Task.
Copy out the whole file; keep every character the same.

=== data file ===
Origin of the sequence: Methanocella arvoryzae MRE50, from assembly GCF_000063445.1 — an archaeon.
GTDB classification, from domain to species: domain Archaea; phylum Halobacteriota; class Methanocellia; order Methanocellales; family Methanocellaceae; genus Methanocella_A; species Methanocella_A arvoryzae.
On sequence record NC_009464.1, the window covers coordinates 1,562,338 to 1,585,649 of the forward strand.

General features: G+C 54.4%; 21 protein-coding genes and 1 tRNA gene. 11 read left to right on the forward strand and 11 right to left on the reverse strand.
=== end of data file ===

Origin of the sequence: Methanocella arvoryzae MRE50, from assembly GCF_000063445.1 — an archaeon.
GTDB classification, from domain to species: domain Archaea; phylum Halobacteriota; class Methanocellia; order Methanocellales; family Methanocellaceae; genus Methanocella_A; species Methanocella_A arvoryzae.
On sequence record NC_009464.1, the window covers coordinates 1,562,338 to 1,585,649 of the forward strand.

General features: G+C 54.4%; 21 protein-coding genes and 1 tRNA gene. 11 read left to right on the forward strand and 11 right to left on the reverse strand.